Unfortunately, as my friend Kristi pointed it out, it will likely come back unless we do something. Fortunately we can still put a repellant like Mole Max granules down. With the first application, you cover the entire area you want to protect. This drives them out. Then every 25 – 30 days you apply a 3 foot strip around the edges of the area to keep them out.

Looks like I know what I’m doing this weekend!

Enjoy the sunshine!  Until next time…..

Mary Gold

Growing at the “seed” of light!

I'm helping Mommy prep the garden with some Dairy Doo....

I’m helping Mommy prep the garden with some Dairy Doo….

Another beautiful weekend! I was so happy to be able to get outside and get my vegetable garden cleaned out and prepped. (A little Miloganite and some Dairy Doo…healthy soil = healthy plants = healthy me!)

Once that was done, it was off to Flowerland with The Princess. Here is a snippet of the conversation when we got there.

Me: “OK, what do you think we should grow this year?”

I wonder why it's called Dairy Doo....oh well.

I wonder why it’s called Dairy Doo….oh well.

The Princess: “Carrots.”

Me: “Carrots?”

The Princess: “Yes.”

Me: “You understand you have to grow these from seed, right? We can’t just pick up a plant and put it in the ground like we do with the tomatoes.”

The Princess: “I know….my teacher says the green part grows above the ground but we eat the roots of it.” [She just “graduated” from Kindergarten. I’m no longer the ‘smartest’ person in the room. 😉 ]

Me: “Will you eat the carrots we grow?”

The Princess: “Probably.”

Mommy says I have to mix in the Dairy Doo.

Mommy says I have to mix in the Dairy Doo.

Good enough for me. My friend Bonnie at Flowerland encouraged me to also try growing my cucumbers and zucchini from seed as well. Since I’m a little behind in planting, we picked out varieties with shorter growing seasons. Bonnie promised me seeds would be pretty easy to grow and the warmer weather will help. I’m looking forward to seeing how this goes.

 

 

 

 

Now I have to make a hole 1/4" to 1/2" deep. I'm not sure what the means exactly but Mommy says this will work.

Now I have to make a hole 1/4″ to 1/2″ deep. I’m not sure what the means exactly but Mommy says this will work.

Now I can drop in a few carrot seeds.

Now I can drop in a few carrot seeds.

Okay, seeds are in so now I have to cover them up.

Okay, seeds are in so now I have to cover them up.

 

 

 

 

 

 

 

 

 

 

Add a little water and I'm done...Yay! I can't wait to try my carrots.

Add a little water and I’m done…Yay! I can’t wait to try my carrots.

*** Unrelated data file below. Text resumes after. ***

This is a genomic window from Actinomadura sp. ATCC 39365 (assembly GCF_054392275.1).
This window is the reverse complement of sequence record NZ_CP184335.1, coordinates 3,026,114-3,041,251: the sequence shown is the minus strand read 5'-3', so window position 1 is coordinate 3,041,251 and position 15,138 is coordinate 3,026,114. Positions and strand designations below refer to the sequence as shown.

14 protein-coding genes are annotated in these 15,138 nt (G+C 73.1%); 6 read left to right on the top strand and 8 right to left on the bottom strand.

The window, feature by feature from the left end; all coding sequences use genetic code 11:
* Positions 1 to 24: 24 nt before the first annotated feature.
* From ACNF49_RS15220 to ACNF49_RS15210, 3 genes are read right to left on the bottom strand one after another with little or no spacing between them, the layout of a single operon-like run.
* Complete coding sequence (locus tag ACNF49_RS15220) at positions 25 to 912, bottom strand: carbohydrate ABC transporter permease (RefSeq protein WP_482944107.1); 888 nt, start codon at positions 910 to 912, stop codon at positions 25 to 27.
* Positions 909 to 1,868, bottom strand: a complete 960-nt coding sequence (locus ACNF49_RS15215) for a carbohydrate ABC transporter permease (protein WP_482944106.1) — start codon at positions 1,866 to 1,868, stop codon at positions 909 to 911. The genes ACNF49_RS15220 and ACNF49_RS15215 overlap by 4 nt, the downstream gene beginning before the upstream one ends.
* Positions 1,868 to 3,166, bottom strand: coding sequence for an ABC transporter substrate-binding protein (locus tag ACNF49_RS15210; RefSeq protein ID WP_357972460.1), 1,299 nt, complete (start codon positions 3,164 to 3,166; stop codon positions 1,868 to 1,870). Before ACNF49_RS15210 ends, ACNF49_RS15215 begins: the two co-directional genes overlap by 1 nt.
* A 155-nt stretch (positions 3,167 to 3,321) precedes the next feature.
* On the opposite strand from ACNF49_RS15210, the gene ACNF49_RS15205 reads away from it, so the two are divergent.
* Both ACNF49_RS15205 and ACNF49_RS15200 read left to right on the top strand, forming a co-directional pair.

“Playing” in the dirt has become almost therapeutic for me. (If you knew me “back in the day,” you’d appreciate the irony of that statement.) Plus it’s a great activity The Princess and I can do together. I can’t wait till this weekend!

Until next time…..

Mary Gold

Warm….and Sunny….Together? Yay!

I have so loved the last few weekends. They have been sunny, warm and not too rainy – or at least enough so that I haven’t needed a parka or a boat to play in the yard.

And “play” I have. In May, I was able to light-rake the remnants of winter off my front yard (left over leaves, ‘helicopters’, etc.) before putting down my crabgrass preventative (no raking once that goes down).

helping rake the grass

My favorite little helper! She did a great job too.

Time to clean up!

Time to clean up!

 

 

 

 

 

 

 

 

The Princess planted these tulips about 2 years ago...Beautiful!

The Princess planted these tulips about 2 years ago…Beautiful!

I also had the chance to clean up my flower beds in the back yard to better showcase The Princess’s beautiful tulips. (They really were gorgeous this year!) I couldn’t believe how many maple tree sprouts I pulled. Fortunately my favorite little helper was all about helping mommy pull them out…and she did a great job too!

I love my Mother's Day roses. The Princess thought I needed some yellow to go with my pinks.

I love my Mother’s Day roses. The Princess thought I needed some yellow to go with my pinks.

I was also able to plant the beautiful new Rose bush I got for Mother’s Day. I’ve already had a couple of blooms and they are the most lovely yellow! Before I planted it, I made sure I “prepped” the area with some compost soil (I love Dairy Doo) then mixed in some Rose Tone so it doesn’t get hungry and sprinkled in some Myke’s to help it adjust to its new home. I can’t wait till it blooms again.